GAUTIER, Miss. -- First, it was drive-in theaters. Then came fast food.
But the newest drive-in has some residents shaking their heads. A drive-in funeral home.
Coastal Mortuary, under construction in Gautier, is the first funeral home of its type on the Mississippi Gulf Coast. It is scheduled to open Sept. 1.
Mourners will be able to pull up to a drive-in window -- much like a bank -- lean out of their car window, and push a button to select from one of two dead people. The person they select, lying in a room in the back of the building, will be shown on a color video monitor.
Some leaders in the funeral home business think the drive-in concept shows a lack of respect for the dead.
Other people wonder why anyone would want to use a drive-in funeral home, but the people financing the project say there are lots of advantages.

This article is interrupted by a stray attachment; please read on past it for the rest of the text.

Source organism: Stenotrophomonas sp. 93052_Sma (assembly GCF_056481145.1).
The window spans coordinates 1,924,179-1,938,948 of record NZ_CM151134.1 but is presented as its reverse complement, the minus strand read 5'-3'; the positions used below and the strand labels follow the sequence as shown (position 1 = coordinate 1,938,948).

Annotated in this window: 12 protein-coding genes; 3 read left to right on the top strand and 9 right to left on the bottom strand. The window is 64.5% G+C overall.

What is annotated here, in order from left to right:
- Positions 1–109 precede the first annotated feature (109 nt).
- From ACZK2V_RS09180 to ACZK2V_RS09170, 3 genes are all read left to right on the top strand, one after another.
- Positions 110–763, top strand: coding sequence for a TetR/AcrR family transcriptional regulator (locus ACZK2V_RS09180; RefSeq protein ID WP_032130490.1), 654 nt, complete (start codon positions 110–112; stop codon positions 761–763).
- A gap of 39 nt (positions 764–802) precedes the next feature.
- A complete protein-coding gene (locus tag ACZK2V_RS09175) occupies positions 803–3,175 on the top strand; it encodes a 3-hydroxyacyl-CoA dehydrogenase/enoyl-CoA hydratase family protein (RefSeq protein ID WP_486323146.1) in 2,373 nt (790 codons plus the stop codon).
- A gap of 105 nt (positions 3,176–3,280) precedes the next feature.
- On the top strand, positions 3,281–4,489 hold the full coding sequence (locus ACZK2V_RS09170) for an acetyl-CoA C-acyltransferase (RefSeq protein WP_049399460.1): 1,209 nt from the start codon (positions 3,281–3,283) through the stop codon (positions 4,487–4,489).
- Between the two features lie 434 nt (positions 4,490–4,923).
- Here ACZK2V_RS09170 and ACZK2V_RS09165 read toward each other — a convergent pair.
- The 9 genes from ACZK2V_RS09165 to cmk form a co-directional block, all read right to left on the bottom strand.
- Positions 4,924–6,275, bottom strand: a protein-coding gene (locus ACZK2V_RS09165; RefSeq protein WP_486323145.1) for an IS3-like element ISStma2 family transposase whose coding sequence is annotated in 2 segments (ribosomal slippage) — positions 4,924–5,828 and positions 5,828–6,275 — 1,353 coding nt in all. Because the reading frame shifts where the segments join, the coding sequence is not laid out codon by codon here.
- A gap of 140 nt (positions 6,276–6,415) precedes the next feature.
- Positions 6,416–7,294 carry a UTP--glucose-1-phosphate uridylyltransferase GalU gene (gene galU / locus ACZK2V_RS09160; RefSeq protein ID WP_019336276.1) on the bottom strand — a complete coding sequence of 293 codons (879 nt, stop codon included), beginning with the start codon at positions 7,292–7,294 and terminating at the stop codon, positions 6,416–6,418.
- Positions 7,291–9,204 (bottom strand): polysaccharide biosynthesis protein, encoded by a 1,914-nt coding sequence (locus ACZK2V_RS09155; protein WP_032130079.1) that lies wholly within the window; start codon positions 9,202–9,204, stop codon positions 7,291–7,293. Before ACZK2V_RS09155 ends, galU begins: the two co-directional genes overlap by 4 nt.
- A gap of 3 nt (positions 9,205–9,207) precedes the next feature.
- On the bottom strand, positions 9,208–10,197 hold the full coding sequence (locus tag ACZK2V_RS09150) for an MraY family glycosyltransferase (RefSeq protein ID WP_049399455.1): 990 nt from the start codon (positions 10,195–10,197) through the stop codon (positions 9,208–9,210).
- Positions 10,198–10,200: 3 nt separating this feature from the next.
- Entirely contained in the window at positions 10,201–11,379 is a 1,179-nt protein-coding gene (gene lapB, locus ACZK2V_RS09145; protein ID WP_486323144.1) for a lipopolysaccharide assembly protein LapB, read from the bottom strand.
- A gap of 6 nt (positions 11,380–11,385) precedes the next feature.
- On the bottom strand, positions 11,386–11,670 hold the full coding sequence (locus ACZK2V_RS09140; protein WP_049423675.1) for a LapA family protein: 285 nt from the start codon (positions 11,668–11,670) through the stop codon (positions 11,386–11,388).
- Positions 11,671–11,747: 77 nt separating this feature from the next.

Coastal Mortuary will have all the other traditional services, with the drive-in viewing offered as an option for families who want their loved ones displayed on the small screen.
The Rev. John W. Davis, of the Greater Antioch Missionary Baptist Church in Pascagoula, Miss., is one of four proprietors involved in the project. He says the service is convenient for those who work odd hours and wouldn't otherwise be able to pay their last respects.
He also says that people who have difficulty walking would appreciate the curbside service.
"They can drive through without getting out," Mr. Davis said.
Dr. Alfred McNair, another investor, said that sometimes family members arrive from out of town too late to have a traditional viewing and may want the chance to say goodbye late at night. Others may not want to see the family, or may not be welcome, but still can have their time with the dearly departed.
It's not the first time a drive-in funeral home has been tried in the state. Hattiesburg has one. There, the body itself is placed in the window. But the owner, Theodore Williams, said the drive-in isn't used much anymore because families don't request it.
Dr. McNair said drive-in funerals may become the norm in this part of the country.
"It gives you that personal ability to view the body and to do it your way," Dr. McNair said.